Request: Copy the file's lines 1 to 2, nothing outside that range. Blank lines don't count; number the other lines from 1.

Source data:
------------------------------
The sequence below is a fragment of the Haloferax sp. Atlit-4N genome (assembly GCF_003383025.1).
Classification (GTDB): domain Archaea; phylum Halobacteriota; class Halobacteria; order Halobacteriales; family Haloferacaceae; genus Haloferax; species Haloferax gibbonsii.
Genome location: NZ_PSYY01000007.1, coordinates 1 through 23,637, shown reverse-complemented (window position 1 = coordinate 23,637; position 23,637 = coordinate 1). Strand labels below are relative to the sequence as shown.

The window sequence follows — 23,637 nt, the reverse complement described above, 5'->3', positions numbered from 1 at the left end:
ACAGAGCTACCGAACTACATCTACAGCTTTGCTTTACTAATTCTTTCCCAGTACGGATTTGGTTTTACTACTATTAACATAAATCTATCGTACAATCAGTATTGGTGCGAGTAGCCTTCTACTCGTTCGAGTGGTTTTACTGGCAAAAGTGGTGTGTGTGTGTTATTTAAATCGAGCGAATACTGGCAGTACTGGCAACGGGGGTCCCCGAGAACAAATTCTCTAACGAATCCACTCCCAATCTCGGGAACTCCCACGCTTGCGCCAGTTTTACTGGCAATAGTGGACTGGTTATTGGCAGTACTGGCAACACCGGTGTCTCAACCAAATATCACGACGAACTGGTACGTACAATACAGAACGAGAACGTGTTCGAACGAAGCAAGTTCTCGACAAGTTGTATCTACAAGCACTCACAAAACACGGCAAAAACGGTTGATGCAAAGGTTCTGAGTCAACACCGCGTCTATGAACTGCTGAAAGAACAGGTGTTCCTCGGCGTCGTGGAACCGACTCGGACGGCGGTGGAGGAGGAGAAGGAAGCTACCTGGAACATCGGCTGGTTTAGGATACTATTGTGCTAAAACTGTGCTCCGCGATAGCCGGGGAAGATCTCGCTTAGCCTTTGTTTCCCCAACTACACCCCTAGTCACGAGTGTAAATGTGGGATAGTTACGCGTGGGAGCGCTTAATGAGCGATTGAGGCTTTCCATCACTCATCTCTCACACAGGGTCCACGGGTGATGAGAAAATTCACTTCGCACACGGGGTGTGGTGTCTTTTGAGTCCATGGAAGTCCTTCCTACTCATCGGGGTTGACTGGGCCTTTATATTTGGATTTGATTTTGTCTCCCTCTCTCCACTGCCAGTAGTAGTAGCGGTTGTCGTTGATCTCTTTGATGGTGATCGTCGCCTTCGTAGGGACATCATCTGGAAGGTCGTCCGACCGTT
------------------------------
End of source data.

The sequence below is a fragment of the Haloferax sp. Atlit-4N genome (assembly GCF_003383025.1).
Classification (GTDB): domain Archaea; phylum Halobacteriota; class Halobacteria; order Halobacteriales; family Haloferacaceae; genus Haloferax; species Haloferax gibbonsii.